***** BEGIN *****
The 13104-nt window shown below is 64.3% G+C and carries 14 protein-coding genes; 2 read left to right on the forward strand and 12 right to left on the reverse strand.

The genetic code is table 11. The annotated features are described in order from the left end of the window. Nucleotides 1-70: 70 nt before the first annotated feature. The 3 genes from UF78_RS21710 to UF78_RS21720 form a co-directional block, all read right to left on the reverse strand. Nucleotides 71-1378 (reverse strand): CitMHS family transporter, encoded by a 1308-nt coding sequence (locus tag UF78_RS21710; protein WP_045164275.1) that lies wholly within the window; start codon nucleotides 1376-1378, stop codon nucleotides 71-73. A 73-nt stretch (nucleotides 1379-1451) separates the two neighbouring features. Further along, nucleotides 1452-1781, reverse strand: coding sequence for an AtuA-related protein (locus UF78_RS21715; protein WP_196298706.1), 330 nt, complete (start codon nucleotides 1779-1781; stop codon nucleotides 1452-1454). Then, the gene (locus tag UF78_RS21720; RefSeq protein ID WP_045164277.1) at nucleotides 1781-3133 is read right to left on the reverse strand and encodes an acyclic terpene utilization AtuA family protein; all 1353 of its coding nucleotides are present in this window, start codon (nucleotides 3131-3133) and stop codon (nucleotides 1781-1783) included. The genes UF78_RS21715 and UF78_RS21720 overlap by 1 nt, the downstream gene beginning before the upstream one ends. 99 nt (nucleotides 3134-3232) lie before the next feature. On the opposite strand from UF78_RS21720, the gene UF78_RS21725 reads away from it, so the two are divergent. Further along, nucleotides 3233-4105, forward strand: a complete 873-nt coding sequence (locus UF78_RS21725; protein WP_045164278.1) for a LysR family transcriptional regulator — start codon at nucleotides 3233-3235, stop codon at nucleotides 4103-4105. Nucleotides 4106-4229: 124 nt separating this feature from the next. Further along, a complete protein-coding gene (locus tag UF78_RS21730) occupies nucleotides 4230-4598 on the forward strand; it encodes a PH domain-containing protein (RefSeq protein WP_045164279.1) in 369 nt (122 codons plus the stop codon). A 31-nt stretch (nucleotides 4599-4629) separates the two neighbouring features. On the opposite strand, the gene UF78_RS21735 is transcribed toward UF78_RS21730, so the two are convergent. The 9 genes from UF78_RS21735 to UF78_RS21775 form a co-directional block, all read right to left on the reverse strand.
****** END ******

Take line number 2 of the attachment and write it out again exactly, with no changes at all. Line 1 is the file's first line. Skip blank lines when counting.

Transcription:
The genetic code is table 11. The annotated features are described in order from the left end of the window. Nucleotides 1-70: 70 nt before the first annotated feature. The 3 genes from UF78_RS21710 to UF78_RS21720 form a co-directional block, all read right to left on the reverse strand. Nucleotides 71-1378 (reverse strand): CitMHS family transporter, encoded by a 1308-nt coding sequence (locus tag UF78_RS21710; protein WP_045164275.1) that lies wholly within the window; start codon nucleotides 1376-1378, stop codon nucleotides 71-73. A 73-nt stretch (nucleotides 1379-1451) separates the two neighbouring features. Further along, nucleotides 1452-1781, reverse strand: coding sequence for an AtuA-related protein (locus UF78_RS21715; protein WP_196298706.1), 330 nt, complete (start codon nucleotides 1779-1781; stop codon nucleotides 1452-1454). Then, the gene (locus tag UF78_RS21720; RefSeq protein ID WP_045164277.1) at nucleotides 1781-3133 is read right to left on the reverse strand and encodes an acyclic terpene utilization AtuA family protein; all 1353 of its coding nucleotides are present in this window, start codon (nucleotides 3131-3133) and stop codon (nucleotides 1781-1783) included. The genes UF78_RS21715 and UF78_RS21720 overlap by 1 nt, the downstream gene beginning before the upstream one ends. 99 nt (nucleotides 3134-3232) lie before the next feature. On the opposite strand from UF78_RS21720, the gene UF78_RS21725 reads away from it, so the two are divergent. Further along, nucleotides 3233-4105, forward strand: a complete 873-nt coding sequence (locus UF78_RS21725; protein WP_045164278.1) for a LysR family transcriptional regulator — start codon at nucleotides 3233-3235, stop codon at nucleotides 4103-4105. Nucleotides 4106-4229: 124 nt separating this feature from the next. Further along, a complete protein-coding gene (locus tag UF78_RS21730) occupies nucleotides 4230-4598 on the forward strand; it encodes a PH domain-containing protein (RefSeq protein WP_045164279.1) in 369 nt (122 codons plus the stop codon). A 31-nt stretch (nucleotides 4599-4629) separates the two neighbouring features. On the opposite strand, the gene UF78_RS21735 is transcribed toward UF78_RS21730, so the two are convergent. The 9 genes from UF78_RS21735 to UF78_RS21775 form a co-directional block, all read right to left on the reverse strand.